Solano Real Estate Scene: It’s a red-hot market during trying times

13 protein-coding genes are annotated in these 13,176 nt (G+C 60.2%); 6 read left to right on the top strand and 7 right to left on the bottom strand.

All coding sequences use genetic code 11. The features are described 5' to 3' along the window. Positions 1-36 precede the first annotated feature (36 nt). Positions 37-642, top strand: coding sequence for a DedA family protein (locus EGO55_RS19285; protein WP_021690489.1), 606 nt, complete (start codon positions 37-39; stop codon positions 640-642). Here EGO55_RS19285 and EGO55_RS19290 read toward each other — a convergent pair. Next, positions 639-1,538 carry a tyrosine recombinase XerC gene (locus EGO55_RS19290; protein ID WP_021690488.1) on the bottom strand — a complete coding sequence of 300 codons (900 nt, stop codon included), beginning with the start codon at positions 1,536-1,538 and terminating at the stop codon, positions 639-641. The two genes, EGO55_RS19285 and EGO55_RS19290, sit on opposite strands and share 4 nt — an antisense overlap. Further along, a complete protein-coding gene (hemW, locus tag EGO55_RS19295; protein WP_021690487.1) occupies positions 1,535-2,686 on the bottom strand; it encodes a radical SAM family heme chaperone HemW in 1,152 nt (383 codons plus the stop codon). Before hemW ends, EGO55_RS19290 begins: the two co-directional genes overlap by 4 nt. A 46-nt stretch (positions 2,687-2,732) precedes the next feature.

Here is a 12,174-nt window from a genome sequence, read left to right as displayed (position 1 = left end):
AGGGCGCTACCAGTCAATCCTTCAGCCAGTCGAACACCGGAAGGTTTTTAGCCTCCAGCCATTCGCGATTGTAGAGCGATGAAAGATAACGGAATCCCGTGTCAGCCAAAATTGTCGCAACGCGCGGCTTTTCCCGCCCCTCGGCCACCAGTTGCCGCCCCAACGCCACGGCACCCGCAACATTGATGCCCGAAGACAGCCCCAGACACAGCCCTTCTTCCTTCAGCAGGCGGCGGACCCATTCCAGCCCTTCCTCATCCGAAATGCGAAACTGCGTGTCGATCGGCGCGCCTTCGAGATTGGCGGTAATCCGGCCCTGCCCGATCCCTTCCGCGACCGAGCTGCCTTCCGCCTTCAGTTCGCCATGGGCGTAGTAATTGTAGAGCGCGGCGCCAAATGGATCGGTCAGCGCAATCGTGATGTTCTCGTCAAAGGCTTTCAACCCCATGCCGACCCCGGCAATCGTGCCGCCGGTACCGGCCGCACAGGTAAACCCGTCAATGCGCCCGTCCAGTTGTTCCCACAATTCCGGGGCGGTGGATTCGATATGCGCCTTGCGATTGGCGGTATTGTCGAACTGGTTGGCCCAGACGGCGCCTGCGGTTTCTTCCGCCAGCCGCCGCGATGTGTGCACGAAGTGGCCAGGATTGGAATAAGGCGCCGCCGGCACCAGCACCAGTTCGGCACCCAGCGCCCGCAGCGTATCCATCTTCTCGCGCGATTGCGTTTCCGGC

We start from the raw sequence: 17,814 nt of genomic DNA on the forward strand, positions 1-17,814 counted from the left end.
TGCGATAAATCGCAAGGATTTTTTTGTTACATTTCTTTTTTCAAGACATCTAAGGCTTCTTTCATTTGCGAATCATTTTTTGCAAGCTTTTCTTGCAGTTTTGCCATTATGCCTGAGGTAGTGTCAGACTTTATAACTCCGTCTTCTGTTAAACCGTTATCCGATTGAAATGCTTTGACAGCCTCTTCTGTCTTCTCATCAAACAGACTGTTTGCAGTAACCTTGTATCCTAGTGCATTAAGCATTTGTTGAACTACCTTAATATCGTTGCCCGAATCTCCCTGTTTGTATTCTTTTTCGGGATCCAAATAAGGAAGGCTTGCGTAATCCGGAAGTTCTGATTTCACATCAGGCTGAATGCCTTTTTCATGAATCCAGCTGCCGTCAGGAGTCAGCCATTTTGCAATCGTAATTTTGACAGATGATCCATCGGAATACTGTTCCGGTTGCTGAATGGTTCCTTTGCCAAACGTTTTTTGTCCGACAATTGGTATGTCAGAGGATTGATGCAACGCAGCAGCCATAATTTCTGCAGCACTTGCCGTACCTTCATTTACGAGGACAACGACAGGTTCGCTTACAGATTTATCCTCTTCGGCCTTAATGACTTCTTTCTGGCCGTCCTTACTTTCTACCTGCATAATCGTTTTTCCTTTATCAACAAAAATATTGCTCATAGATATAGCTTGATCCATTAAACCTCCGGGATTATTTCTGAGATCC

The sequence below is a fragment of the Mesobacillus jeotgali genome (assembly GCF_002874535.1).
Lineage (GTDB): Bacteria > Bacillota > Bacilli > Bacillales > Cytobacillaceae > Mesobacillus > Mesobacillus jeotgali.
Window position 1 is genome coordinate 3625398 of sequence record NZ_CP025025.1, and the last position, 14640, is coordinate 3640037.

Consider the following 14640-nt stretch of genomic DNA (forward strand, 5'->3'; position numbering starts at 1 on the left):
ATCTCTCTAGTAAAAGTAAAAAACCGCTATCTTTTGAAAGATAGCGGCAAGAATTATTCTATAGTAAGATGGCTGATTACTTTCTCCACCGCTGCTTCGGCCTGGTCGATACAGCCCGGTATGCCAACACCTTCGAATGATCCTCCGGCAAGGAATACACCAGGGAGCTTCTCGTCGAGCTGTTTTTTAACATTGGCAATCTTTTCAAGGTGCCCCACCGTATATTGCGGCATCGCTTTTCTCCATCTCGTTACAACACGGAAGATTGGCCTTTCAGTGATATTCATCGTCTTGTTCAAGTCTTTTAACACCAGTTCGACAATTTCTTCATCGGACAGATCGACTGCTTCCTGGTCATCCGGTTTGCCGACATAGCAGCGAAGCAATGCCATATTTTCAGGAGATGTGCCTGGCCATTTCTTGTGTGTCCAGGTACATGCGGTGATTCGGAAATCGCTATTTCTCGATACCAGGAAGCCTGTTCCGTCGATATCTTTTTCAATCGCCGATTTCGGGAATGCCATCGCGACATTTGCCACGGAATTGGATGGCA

I wrote an optimistic article in April that I called “A Bullish Call on Solano County.” Covid-19 and the stock market losses created fear and uncertainty in my office and among my friends, clients and family. My inspiration for writing this article and most of what I say in the paper and on social media is based on my desire to share some of the lessons I have learned from analyzing loan applications in six different decades and to hopefully make folks feel less worried and stressed. “We simply attempt to be fearful when others are greedy and to be greedy only when others are fearful,” is one of my favorite Warren Buffett quotes, along with, “For 240 years it’s been a terrible mistake to bet against America, and now is no time to start.” Since April Fool’s Day, the Dow is up 25% and the national average rate for mortgages below $510,400 is down from 3.6% to 3%. Buyers and borrowers with FICO scores above 740 are being quoted rates in the mid-2s and this last week I saw a young, high FICO, U.S. Air Force pilot lock in at 2.25% and paying less than 1 point for an APR of 2.35% on a 30-year, fixed rate to purchase his first home in Dixon for $500,000 with nothing down using his VA loan benefit. Mortgage rates are now at historic lows and the monthly payment, not including taxes and insurance on this loan, will be $1,529. Rates in the 1980s were above 10% during my first 10 years in the business and the payment on a $500,000 loan would have been $3,500 per month. Sure, the average home prices were well below $175,000 in Solano County back then, but wages were lower, too, and a pound of butter was less than a buck. I love high-quality butter and often pay 600% more for butter today than I did when Mary and I were married in January 1979.